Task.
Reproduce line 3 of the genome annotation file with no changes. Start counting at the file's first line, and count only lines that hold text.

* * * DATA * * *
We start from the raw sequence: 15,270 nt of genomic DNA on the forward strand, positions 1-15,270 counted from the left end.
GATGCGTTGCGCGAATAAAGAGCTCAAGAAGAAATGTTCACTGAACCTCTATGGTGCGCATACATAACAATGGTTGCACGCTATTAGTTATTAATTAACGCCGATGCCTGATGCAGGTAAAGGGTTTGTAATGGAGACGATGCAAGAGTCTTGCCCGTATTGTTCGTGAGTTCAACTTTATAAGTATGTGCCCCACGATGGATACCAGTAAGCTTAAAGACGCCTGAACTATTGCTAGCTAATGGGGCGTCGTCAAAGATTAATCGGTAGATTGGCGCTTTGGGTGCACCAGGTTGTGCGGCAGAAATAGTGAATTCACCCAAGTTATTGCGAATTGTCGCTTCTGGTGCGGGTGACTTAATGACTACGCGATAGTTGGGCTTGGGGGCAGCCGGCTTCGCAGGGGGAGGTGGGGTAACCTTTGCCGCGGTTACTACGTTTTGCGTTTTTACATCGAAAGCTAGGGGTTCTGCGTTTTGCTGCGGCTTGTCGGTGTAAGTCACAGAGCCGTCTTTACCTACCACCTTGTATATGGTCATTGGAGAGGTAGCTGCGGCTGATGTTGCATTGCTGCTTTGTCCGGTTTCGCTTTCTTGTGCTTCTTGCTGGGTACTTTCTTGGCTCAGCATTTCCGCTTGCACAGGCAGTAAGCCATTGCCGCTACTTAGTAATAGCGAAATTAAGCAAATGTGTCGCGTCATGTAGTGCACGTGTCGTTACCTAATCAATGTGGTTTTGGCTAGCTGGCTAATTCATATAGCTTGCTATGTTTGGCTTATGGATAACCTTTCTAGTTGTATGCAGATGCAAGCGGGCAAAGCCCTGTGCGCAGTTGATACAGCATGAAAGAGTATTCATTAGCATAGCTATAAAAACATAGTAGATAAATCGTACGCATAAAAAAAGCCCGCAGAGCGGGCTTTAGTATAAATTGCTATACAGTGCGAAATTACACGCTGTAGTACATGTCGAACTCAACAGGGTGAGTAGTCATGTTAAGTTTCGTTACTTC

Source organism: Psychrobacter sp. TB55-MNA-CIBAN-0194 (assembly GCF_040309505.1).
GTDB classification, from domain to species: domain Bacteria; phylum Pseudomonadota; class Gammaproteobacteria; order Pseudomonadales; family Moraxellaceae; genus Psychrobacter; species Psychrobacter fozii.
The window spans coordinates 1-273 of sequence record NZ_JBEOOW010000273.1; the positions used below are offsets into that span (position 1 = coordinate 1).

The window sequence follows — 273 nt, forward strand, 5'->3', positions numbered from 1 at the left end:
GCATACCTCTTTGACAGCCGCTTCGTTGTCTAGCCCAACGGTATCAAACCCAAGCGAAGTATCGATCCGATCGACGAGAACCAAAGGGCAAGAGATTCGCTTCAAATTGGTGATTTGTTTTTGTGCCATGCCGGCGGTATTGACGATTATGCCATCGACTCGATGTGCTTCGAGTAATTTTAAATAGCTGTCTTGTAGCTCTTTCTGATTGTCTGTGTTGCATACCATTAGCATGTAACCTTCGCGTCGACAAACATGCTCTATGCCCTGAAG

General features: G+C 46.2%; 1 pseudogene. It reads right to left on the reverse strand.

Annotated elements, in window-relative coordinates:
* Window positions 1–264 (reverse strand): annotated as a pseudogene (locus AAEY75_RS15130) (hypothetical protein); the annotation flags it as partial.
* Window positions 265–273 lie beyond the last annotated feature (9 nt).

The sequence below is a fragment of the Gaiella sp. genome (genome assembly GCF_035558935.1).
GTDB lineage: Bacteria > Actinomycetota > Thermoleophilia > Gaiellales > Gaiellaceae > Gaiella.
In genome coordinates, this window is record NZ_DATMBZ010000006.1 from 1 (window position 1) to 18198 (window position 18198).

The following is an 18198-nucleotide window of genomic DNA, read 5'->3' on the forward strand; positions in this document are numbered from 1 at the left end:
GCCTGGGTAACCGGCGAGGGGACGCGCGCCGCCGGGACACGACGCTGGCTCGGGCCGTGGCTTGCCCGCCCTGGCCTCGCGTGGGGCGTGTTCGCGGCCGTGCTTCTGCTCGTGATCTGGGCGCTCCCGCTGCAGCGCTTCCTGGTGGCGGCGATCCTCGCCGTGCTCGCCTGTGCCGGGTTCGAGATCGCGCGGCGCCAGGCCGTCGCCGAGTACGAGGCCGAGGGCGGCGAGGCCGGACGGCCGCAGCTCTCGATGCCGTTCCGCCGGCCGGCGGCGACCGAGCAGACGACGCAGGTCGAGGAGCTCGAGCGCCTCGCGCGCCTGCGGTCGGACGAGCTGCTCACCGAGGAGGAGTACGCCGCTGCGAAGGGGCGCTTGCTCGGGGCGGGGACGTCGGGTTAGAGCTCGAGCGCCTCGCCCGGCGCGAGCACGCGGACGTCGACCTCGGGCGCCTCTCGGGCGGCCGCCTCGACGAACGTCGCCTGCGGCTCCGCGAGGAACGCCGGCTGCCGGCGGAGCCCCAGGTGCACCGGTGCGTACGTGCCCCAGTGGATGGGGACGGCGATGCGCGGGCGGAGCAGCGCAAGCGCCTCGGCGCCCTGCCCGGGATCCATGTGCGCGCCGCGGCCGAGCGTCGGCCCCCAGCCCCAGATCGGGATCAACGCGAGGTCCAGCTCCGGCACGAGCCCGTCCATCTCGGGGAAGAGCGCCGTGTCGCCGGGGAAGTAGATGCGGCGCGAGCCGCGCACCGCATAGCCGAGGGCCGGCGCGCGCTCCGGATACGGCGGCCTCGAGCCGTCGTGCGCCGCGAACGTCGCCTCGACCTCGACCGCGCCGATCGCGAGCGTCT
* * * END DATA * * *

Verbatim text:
Source organism: Psychrobacter sp. TB55-MNA-CIBAN-0194 (assembly GCF_040309505.1).